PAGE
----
Do we always use a verb after ‘to’? The answer is NO! In this English grammar lesson, I will teach you how ‘to’ can be followed by a noun, a preposition, an adjective, an adjective participle, and more. We will look at this grammatical structure in several sentences that serve different purposes. For example, we can express anticipation by saying “I look forward to meeting with you next week.” We can express a preference by saying “I prefer jogging to running.” Or we can express an obligation by saying “I need to get around to finishing my essay.” Watch the video for these and lots more useful ways to use ‘to’ plus an ‘-ing’ word ending. Then take a quiz on this lesson at https://www.engvid.com/english-grammar-ing-after-to/
Next, watch these important grammar lessons:
1. THE CAUSATIVE in English: https://www.youtube.com/watch?v=o0YOITIDdKY&list=PLxYD9HaZwsI5C0d8CivHvoI_-0rs8XMfc&index=94
2. How to use IF & WHETHER properly: https://www.youtube.com/watch?v=Klnroe1UBRs&list=PLxYD9HaZwsI5C0d8CivHvoI_-0rs8XMfc&index=65
Hi. Welcome to www.engvid.com. I’m Adam. Today’s lesson is a bit of a grammar lesson; a specific point I’m going to look at. And this is “to” followed by an “ing” word or an “ing” verb, it looks like. Right? And for some people this is very confusing because they automatically see “to”, and they think it should be followed by a verb. Okay?
Now, the one thing that a lot of people forget is that “to” can be a preposition, and that is what you’re going to be looking at when you’re looking at “to” with an “ing”. But there are also some things you have to remember. You have to keep in mind that there are certain collocations. A “collocation” is basically a set of words-a pair, or three, or four words-that just generally go together to have a particular meaning. Right?
So, for example: “look forward to” – these three words generally go together, and they’re going to be followed by an “ing”. “I look forward to meeting you.” Now, where people get confused is they see a verb, and then they see the “to”, and they’re automatically thinking of another verb. But, here, this “to” is not part of the infinitive. There’s two uses for “to”: Preposition, and the infinitive “to”. Right? Part of the infinitive verb. What you have to remember is that preposition.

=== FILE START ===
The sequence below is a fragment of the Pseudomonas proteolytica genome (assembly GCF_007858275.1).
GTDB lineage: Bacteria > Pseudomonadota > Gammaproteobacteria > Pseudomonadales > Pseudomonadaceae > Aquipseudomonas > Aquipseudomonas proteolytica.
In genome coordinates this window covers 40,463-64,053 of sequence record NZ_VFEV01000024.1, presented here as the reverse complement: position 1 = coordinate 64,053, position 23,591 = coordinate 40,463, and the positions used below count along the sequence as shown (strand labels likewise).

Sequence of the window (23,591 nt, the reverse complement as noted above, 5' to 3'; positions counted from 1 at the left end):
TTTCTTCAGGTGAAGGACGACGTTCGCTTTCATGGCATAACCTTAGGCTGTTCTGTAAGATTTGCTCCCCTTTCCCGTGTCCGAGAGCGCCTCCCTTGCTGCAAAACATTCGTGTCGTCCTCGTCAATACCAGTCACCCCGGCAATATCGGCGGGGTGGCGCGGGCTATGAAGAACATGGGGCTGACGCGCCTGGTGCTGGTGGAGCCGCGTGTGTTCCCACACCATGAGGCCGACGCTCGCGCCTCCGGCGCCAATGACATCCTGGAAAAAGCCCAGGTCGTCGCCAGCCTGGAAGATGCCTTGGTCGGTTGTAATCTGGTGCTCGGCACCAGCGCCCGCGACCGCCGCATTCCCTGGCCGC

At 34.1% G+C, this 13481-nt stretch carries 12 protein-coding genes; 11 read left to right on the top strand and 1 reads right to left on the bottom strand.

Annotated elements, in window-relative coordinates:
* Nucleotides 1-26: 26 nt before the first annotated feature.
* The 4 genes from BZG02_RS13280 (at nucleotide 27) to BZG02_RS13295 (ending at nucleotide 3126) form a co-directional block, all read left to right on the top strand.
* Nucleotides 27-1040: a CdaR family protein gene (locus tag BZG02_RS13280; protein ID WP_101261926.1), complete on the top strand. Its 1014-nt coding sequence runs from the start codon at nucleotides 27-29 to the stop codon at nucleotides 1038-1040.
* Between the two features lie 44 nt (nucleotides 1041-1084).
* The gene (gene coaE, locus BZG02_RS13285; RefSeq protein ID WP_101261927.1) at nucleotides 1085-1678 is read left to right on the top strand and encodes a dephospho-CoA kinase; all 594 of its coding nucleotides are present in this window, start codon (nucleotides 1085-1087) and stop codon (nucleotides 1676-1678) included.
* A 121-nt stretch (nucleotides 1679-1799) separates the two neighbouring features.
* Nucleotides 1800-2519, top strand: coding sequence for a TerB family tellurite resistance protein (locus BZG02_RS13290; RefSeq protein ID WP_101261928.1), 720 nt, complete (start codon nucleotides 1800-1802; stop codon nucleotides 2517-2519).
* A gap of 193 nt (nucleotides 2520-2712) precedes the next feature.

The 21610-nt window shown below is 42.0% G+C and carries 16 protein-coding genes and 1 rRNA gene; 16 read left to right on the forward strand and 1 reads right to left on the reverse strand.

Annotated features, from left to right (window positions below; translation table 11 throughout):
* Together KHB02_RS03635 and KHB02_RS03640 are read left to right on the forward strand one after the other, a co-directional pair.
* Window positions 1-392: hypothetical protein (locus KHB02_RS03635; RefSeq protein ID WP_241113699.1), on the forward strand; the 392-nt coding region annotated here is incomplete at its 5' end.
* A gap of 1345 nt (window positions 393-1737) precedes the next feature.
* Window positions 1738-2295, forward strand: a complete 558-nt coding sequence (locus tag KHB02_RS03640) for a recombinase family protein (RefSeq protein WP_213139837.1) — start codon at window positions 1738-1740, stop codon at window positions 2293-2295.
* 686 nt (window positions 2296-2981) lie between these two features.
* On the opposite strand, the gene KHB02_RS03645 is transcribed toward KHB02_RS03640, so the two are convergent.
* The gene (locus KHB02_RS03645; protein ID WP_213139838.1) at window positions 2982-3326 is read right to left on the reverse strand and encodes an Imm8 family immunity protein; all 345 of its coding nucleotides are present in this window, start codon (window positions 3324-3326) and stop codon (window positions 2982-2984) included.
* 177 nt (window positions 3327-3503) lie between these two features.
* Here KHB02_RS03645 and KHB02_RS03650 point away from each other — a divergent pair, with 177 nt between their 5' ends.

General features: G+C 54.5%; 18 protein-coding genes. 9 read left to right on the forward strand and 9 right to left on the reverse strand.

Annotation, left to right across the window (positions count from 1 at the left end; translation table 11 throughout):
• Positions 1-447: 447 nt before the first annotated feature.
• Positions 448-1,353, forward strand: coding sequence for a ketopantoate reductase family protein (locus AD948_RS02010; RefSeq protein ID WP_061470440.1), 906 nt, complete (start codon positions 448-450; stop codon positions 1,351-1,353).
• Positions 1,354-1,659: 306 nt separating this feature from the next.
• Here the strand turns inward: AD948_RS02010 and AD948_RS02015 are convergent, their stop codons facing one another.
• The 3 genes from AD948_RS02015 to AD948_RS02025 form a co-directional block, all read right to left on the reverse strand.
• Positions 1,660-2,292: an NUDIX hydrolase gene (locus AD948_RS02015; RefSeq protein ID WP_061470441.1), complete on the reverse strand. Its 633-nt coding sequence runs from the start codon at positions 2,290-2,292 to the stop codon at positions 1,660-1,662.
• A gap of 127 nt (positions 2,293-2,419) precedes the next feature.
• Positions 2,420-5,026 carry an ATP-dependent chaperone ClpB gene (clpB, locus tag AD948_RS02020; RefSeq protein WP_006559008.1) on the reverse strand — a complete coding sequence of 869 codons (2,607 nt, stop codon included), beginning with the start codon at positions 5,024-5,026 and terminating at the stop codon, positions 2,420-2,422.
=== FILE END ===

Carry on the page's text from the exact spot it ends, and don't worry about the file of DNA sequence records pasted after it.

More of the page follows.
“Admit to”… “Admit”… “The student admitted to cheating on the test.” So: “Admitted to”, what? Remember: The preposition needs an object, and that’s what you’re going to be answering when you answer the question: “What?” And objects in this particular case are going to be nouns or they’re going to be gerunds. They can also be active participle adjectives, but I’ll talk about that in a second. “Admit to cheating”, “Object to being filmed”, for example. So, somebody… I’m a politician and I see a camera coming, and I say: “No, sorry. I object to being filmed. You can ask me questions, but don’t film me”, basically.
“Get around to” means you will do something. Okay? So: “I’ll get around to handing in the proposal later today.” Okay? So, basically what you have to do is just remember these collocations.
Where it gets a little bit trickier is when you have adjectives. But before that, “prefer” I forgot to mention. -“I prefer jogging to swimming.” -“Do you like jogging?” -“Well, I prefer it to swimming.” Right? So it doesn’t have to be an “ing”; it can be “it” mentioned before, and then “to”, “ing”. But this is a comparative “to”, preposition. And, again: “to”, what? “To” the noun or gerund. So, this is a gerund. It’s not a verb, and that’s why you can… It can follow “to”. Okay? Now, let’s look at a little… Something a little bit trickier, and I’ll show you a general rule on how you can recognize whether to use “to” as a preposition or a verb.
Now we’re going to look at something a little bit different. Okay? We’re going to look at adjective participles. Now, “participles” are basically verbs that are used as adjectives. They can be, like, “ed” or irregular verb, and they can be “ing” verbs; passive and active – that’s, you know, a different lesson on participles. But you have to also pay attention to how they’re being used in the sentence.
Let’s look at an example: “The company is committed to providing top-quality customer care.” So, here, we have a verb: “commit”, and we have: “is committed to”. But, here, we’re not actually looking at it as a passive verb; we’re looking at it as more like an adjective. “The company is committed”, right? So, this is telling you about the company. It’s like a subject complement; it’s acting like an adjective. And, here, this is a complement.
So, basically what does this mean? You have to look and see: What is your independent clause first? Right? And you should know independent clauses by now; and if you don’t, I have a video on that as well. So, here: “The company is committed”. This is a complete sentence: “The company is committed.” To what? I don’t know yet. […]